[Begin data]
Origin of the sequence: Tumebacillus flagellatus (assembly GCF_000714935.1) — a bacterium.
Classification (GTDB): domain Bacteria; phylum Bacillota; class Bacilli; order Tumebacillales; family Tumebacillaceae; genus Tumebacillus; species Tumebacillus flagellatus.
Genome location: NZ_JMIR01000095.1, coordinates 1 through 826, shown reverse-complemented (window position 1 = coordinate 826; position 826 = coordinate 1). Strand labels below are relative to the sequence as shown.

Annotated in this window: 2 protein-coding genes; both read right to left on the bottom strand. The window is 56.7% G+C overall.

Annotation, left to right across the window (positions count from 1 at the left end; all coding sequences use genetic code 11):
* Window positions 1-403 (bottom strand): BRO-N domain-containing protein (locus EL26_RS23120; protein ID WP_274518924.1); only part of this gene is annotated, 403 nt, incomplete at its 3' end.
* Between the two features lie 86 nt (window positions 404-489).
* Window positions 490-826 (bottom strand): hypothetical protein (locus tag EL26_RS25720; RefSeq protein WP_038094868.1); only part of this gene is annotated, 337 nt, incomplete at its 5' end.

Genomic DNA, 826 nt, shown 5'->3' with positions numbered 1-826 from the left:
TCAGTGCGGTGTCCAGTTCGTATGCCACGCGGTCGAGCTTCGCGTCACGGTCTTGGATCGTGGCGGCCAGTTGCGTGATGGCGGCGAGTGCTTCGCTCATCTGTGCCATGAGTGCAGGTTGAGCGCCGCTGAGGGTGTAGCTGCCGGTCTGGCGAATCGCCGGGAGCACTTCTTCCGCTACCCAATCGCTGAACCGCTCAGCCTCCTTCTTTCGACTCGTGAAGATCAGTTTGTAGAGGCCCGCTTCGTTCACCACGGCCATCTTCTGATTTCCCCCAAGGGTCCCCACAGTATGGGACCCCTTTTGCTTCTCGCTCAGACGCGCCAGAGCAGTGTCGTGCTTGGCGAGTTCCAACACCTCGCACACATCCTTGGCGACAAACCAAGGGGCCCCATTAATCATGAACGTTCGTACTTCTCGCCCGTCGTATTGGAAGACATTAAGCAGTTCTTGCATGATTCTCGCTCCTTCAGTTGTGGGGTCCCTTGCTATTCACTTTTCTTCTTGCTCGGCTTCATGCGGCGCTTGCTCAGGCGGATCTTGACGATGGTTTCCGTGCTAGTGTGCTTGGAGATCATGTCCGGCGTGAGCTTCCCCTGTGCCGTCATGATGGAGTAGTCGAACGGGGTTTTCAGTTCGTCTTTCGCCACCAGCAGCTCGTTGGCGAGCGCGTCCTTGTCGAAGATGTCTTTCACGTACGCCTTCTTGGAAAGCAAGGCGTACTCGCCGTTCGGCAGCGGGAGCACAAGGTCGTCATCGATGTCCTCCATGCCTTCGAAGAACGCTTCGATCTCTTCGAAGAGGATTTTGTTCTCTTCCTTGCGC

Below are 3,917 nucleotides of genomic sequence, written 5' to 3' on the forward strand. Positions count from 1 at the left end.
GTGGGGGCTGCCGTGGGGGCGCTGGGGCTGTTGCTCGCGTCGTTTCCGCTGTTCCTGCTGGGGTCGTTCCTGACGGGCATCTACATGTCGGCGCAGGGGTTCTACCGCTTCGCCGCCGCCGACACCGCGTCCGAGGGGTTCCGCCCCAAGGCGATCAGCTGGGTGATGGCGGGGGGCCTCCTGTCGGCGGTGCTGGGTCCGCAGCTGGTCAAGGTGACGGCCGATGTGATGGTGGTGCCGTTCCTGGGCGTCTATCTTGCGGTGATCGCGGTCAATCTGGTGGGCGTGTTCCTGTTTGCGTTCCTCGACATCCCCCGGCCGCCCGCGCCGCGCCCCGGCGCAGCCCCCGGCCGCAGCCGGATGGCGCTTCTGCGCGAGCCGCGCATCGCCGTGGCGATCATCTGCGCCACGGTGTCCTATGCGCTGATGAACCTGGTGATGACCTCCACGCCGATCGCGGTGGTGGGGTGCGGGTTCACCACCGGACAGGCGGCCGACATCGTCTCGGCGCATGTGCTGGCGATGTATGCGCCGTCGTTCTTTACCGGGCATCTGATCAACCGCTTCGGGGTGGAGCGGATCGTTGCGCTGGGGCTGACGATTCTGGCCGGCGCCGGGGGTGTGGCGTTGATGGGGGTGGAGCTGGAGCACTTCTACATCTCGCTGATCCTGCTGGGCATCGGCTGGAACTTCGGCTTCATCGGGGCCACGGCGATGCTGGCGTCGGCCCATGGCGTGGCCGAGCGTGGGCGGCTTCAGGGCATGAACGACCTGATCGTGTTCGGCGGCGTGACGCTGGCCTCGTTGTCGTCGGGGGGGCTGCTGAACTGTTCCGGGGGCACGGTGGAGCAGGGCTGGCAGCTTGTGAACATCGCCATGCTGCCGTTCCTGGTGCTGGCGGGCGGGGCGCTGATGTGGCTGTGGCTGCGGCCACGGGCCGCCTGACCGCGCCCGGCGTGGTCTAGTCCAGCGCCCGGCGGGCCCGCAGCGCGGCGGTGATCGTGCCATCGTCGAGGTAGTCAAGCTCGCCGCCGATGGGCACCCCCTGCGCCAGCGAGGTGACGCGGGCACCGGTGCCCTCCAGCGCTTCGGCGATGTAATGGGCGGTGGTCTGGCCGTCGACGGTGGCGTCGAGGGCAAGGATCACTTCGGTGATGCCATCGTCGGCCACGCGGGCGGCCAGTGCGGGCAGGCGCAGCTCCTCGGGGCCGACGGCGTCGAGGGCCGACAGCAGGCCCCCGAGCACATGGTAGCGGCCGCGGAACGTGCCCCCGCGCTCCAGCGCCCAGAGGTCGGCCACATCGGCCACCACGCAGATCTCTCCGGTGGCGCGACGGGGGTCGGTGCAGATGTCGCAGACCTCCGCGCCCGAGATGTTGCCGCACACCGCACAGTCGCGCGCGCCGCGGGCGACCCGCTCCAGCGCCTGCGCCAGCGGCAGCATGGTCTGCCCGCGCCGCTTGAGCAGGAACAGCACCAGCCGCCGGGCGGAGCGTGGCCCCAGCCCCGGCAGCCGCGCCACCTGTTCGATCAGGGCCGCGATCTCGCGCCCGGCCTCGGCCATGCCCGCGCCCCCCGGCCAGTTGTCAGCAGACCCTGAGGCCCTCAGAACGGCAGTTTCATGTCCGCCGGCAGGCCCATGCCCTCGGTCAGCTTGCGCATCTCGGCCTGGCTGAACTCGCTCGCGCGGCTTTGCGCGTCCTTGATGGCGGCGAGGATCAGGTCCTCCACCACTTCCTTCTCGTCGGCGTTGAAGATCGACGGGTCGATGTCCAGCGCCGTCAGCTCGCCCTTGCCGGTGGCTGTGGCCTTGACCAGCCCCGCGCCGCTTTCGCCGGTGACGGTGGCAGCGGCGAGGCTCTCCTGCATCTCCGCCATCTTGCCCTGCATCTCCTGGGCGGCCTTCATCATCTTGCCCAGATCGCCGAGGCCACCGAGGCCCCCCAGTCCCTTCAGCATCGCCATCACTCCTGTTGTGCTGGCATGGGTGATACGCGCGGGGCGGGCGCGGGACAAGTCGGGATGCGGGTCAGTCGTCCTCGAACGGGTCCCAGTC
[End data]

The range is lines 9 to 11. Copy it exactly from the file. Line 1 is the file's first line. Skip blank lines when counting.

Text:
Genomic DNA, 826 nt, shown 5'->3' with positions numbered 1-826 from the left:
TCAGTGCGGTGTCCAGTTCGTATGCCACGCGGTCGAGCTTCGCGTCACGGTCTTGGATCGTGGCGGCCAGTTGCGTGATGGCGGCGAGTGCTTCGCTCATCTGTGCCATGAGTGCAGGTTGAGCGCCGCTGAGGGTGTAGCTGCCGGTCTGGCGAATCGCCGGGAGCACTTCTTCCGCTACCCAATCGCTGAACCGCTCAGCCTCCTTCTTTCGACTCGTGAAGATCAGTTTGTAGAGGCCCGCTTCGTTCACCACGGCCATCTTCTGATTTCCCCCAAGGGTCCCCACAGTATGGGACCCCTTTTGCTTCTCGCTCAGACGCGCCAGAGCAGTGTCGTGCTTGGCGAGTTCCAACACCTCGCACACATCCTTGGCGACAAACCAAGGGGCCCCATTAATCATGAACGTTCGTACTTCTCGCCCGTCGTATTGGAAGACATTAAGCAGTTCTTGCATGATTCTCGCTCCTTCAGTTGTGGGGTCCCTTGCTATTCACTTTTCTTCTTGCTCGGCTTCATGCGGCGCTTGCTCAGGCGGATCTTGACGATGGTTTCCGTGCTAGTGTGCTTGGAGATCATGTCCGGCGTGAGCTTCCCCTGTGCCGTCATGATGGAGTAGTCGAACGGGGTTTTCAGTTCGTCTTTCGCCACCAGCAGCTCGTTGGCGAGCGCGTCCTTGTCGAAGATGTCTTTCACGTACGCCTTCTTGGAAAGCAAGGCGTACTCGCCGTTCGGCAGCGGGAGCACAAGGTCGTCATCGATGTCCTCCATGCCTTCGAAGAACGCTTCGATCTCTTCGAAGAGGATTTTGTTCTCTTCCTTGCGC

Below are 3,917 nucleotides of genomic sequence, written 5' to 3' on the forward strand. Positions count from 1 at the left end.